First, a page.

Oxfam Haiti scandal boss quit previous charity job over sex party claims
The boss at the centre of the Oxfam scandal resigned from a previous position in the charity sector after allegations he attended sex parties with young and vulnerable women in Liberia.
A whistleblower said she became so concerned about the behaviour of Roland van Hauwermeiren, 68, she informed company superiors.
Former aid worker Amira Malik Miller said he resigned from Merlin, a British emergency relief organisation, in 2004 after an investigation revealed that senior staff had been sleeping with local sex workers.
Following news that Oxfam staff were accused of sexual misconduct, including allegations they paid vulnerable women for sex in Haiti after the earthquake in 2010, Ms Miller said: ‘Oh my God, he’s been doing this for years.’
She told IRIN: ‘He just goes around the system… from Liberia to Chad, to Haiti to Bangladesh. Someone should have checked properly.’
While he resigned, van Hauwermeiren denied the claims. Ms Miller said she was satisfied by the way the charity acted on her complaint.
Following Oxfam’s sexual misconduct scandal, the government is expected to tell aid agencies that funding will be withdrawn if they cannot show they are preventing abuse by staff.
Oxfam has neither confirmed nor denied that specific account but has said an internal investigation in 2011 had confirmed sexual misconduct had occurred and has apologised.
‘Unless you safeguard everyone your organisation comes into contact with, including beneficiaries, staff and volunteers – we will not fund you,’ Britain’s development secretary Penny Mordaunt will say, according to excerpts of a speech she is due to give at a gathering of development agencies in Stockholm.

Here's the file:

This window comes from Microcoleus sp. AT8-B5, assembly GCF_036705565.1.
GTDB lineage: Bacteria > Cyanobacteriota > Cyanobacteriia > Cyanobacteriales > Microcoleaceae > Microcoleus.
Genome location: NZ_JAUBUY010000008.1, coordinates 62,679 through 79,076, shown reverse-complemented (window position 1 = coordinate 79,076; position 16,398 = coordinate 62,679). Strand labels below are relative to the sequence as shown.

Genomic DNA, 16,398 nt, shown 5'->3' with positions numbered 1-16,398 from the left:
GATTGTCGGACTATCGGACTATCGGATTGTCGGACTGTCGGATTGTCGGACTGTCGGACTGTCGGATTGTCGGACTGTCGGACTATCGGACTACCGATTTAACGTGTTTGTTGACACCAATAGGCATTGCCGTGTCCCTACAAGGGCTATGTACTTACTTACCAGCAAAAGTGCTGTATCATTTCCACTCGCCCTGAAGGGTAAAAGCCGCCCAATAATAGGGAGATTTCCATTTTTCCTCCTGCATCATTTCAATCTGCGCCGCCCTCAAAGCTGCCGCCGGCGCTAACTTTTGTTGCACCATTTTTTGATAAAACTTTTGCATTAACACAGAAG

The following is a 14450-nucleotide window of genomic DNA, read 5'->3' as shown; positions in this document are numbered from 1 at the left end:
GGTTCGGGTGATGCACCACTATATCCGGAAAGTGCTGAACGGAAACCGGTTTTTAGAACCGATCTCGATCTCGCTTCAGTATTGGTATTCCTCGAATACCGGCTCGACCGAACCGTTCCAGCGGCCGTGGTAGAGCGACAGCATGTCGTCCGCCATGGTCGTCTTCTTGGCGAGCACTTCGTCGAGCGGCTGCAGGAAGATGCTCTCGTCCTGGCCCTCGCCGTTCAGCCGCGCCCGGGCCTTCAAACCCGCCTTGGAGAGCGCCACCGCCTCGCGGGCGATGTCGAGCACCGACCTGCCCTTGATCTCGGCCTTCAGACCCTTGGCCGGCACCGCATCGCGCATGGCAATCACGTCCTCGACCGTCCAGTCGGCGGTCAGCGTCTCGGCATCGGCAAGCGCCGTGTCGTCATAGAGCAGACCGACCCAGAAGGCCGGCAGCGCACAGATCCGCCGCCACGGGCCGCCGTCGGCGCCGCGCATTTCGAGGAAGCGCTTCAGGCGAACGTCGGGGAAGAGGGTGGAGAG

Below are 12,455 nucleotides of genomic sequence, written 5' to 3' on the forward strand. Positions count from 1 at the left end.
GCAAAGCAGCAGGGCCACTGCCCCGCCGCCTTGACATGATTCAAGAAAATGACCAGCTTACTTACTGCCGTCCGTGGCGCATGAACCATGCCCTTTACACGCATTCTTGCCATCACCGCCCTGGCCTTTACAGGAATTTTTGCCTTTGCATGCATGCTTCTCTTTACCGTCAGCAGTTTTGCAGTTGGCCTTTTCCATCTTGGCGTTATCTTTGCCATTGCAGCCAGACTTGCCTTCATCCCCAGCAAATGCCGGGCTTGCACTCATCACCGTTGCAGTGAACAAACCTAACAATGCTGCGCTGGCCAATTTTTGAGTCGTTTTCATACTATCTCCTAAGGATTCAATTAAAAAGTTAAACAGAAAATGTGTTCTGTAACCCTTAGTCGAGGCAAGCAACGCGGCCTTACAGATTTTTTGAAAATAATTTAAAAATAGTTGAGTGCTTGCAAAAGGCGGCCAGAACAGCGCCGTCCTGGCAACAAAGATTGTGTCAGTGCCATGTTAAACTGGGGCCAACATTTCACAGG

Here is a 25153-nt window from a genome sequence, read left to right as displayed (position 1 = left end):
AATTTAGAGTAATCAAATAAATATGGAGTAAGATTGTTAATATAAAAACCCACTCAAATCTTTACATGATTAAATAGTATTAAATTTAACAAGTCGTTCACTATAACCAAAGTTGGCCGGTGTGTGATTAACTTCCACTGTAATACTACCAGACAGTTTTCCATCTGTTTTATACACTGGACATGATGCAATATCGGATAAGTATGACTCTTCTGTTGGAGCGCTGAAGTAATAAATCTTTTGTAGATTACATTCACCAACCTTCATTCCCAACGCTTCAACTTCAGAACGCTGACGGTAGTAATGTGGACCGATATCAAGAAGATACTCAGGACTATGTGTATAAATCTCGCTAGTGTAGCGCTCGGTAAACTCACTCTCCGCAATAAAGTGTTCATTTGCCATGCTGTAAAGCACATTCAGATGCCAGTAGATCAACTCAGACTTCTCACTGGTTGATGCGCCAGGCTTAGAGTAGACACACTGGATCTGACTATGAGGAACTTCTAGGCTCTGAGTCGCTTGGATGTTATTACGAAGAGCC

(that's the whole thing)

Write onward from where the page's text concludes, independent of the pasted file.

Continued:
‘Unless you create a culture that prioritises the safety of vulnerable people and ensures victims and whistleblowers can come forward without fear – we will not work with you.’
‘Unless you report every serious incident or allegation, no matter how damaging to your reputation – we cannot be partners.’
On Monday the deputy head of Oxfam resigned over what she said was the charity’s failure to respond adequately to the allegations of sexual misconduct by some of its staff in Chad as well as in Haiti.
Oxfam faced fresh pressure on Tuesday after a former senior member of staff said her concerns about ‘a culture of sexual abuse’ were not taken seriously by the charity’s bosses.
Mordaunt has previously threatened to withdraw government funding from Oxfam unless it gave the full facts about events in Haiti.
Oxfam receives around 32 million pounds of British government funding a year.
She has also called on all British charities active outside the country to provide moral leadership and transparency about their operations.
Only five out of 10 global aid agencies were willing to disclose the extent of sex abuse by their staff in a survey conducted by the Thomson Reuters Foundation.